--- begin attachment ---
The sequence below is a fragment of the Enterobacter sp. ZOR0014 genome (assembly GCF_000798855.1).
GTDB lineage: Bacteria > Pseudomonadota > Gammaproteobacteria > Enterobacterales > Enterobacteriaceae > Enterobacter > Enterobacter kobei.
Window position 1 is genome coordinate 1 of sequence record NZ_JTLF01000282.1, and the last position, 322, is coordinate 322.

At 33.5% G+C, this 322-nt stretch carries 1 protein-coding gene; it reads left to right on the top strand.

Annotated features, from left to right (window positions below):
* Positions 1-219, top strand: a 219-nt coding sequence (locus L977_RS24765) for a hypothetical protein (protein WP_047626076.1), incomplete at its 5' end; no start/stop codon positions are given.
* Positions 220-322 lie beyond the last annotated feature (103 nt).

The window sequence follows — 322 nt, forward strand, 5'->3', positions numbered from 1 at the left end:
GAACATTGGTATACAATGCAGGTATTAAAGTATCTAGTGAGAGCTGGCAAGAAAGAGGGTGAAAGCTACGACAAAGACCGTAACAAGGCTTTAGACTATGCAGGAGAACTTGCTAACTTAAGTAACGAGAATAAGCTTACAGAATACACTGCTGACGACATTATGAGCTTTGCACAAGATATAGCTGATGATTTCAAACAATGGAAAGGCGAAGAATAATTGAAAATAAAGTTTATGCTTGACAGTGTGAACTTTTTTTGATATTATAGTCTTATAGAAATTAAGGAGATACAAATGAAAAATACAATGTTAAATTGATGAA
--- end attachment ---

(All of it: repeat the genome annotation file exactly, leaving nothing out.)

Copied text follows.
The sequence below is a fragment of the Enterobacter sp. ZOR0014 genome (assembly GCF_000798855.1).
GTDB lineage: Bacteria > Pseudomonadota > Gammaproteobacteria > Enterobacterales > Enterobacteriaceae > Enterobacter > Enterobacter kobei.
Window position 1 is genome coordinate 1 of sequence record NZ_JTLF01000282.1, and the last position, 322, is coordinate 322.

At 33.5% G+C, this 322-nt stretch carries 1 protein-coding gene; it reads left to right on the top strand.

Annotated features, from left to right (window positions below):
* Positions 1-219, top strand: a 219-nt coding sequence (locus L977_RS24765) for a hypothetical protein (protein WP_047626076.1), incomplete at its 5' end; no start/stop codon positions are given.
* Positions 220-322 lie beyond the last annotated feature (103 nt).

The window sequence follows — 322 nt, forward strand, 5'->3', positions numbered from 1 at the left end:
GAACATTGGTATACAATGCAGGTATTAAAGTATCTAGTGAGAGCTGGCAAGAAAGAGGGTGAAAGCTACGACAAAGACCGTAACAAGGCTTTAGACTATGCAGGAGAACTTGCTAACTTAAGTAACGAGAATAAGCTTACAGAATACACTGCTGACGACATTATGAGCTTTGCACAAGATATAGCTGATGATTTCAAACAATGGAAAGGCGAAGAATAATTGAAAATAAAGTTTATGCTTGACAGTGTGAACTTTTTTTGATATTATAGTCTTATAGAAATTAAGGAGATACAAATGAAAAATACAATGTTAAATTGATGAA